Ting, Keep BT Local become finalists in battle for Vermont’s Burlington Telecom

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The ongoing battle for control of Burlington Telecom came to a head this week as the Burlington, Vermont, city council voted on Monday night to whittle down the bidders to the Keep BT Local cooperative and Ting.

Votes for the two finalists were mixed.

During the meeting, six of the councilors voted for Keep BT Local, the local cooperative that wants to purchase Burlington Telecom, and five voted for Tucows/Ting. Schurz, a third finalist, was eliminated from the sale process after only getting one vote, according to a Vermont Public Radio report.

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Supporters of Keep BT Local’s bid to buy Burlington Telecom told councilors that there are benefits to having Burlington Telecom run by a local company. These supporters criticized Mayor Miro Weinberger and some city councilors for not supporting the co-op’s bid.

“When [Weinberger] said that the offer of Keep BT Local was not viable I felt really sad,” said Diane Pearson, according to VPR. “I came tonight to ask each of you one question before you vote tonight: how can our community not be viable and what can be more viable than our community?

However, others like John Cowell said that the prior mismanagement of Burlington Telecom needed to be considered and the council should consider the proposals made by Ting and Schurz.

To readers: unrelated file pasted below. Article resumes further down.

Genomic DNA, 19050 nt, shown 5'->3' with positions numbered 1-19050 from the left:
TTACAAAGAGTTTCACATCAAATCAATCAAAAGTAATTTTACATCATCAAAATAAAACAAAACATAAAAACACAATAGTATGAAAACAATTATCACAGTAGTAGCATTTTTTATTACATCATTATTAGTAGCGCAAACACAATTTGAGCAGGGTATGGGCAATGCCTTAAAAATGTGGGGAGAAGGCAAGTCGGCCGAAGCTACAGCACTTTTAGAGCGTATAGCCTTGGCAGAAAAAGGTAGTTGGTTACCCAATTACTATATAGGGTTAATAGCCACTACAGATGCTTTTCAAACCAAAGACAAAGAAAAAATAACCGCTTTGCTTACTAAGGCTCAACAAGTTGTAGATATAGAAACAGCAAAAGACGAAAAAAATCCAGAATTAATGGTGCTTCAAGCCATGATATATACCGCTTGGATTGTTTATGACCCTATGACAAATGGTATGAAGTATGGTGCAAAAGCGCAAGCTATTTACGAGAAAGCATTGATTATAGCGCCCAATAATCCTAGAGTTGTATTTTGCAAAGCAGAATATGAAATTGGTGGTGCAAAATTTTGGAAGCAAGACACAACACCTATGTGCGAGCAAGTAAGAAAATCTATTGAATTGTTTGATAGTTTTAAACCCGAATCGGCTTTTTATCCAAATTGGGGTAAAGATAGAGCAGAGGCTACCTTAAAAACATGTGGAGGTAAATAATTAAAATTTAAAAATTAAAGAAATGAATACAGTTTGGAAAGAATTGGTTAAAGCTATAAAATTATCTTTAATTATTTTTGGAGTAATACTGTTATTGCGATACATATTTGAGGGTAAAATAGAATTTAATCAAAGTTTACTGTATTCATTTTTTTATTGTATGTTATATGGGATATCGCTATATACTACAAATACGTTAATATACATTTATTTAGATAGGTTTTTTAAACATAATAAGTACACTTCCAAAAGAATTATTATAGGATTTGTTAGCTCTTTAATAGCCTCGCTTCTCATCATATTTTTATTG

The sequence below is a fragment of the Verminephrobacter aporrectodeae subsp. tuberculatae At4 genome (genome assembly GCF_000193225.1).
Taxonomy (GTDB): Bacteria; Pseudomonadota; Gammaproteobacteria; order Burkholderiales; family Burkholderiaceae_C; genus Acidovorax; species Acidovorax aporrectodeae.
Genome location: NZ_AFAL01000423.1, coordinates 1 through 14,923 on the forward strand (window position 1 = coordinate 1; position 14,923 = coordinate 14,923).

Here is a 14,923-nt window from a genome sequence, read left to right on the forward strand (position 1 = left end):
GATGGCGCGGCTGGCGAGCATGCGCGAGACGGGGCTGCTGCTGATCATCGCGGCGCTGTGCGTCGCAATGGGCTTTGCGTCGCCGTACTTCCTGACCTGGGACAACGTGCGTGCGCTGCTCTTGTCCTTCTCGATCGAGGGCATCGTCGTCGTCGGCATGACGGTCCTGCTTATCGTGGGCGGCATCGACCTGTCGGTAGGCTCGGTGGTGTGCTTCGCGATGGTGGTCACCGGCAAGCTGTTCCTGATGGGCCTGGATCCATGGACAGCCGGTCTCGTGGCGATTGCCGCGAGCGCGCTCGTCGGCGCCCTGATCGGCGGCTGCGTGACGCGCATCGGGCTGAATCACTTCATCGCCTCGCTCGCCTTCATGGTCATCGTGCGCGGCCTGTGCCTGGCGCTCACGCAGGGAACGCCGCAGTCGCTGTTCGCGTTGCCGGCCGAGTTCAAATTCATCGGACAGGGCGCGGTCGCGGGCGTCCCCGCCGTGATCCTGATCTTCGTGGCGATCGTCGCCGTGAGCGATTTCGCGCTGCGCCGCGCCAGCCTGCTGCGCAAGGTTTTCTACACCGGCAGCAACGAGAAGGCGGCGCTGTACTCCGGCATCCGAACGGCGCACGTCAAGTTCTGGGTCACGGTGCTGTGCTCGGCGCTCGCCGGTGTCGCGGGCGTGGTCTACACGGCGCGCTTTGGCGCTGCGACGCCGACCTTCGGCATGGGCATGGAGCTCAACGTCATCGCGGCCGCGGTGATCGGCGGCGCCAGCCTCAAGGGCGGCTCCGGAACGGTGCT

“They both offer a tremendous amount of professional experience and have demonstrated they can compete in a marketplace around the country,” Cowell said. “Contrast that with the local option which is somewhat undervalued.”

Michael Goldstein, a spokesman for Ting, told FierceTelecom in an e-mail that while his company understands the city residents' fear of having an outsider run their network, the company would be a good steward that would be focused on growth and customer service.

“Citizens are enamored with the idea of this co-op (Keep Burlington Telecom Local) and are suspicious that any non-local company will truly be focused on their interests,” Goldstein said. “But in the end, I really believe, and I think most of the council members believe, their local interests would be better served by Ting. We will operate the business well, which means we can keep prices low and grow jobs.”

Goldstein added that “we can invest in network expansion and helping startups there.”

The City Council is planning to pick the finalist in the sale during the next council meeting on Oct. 30.

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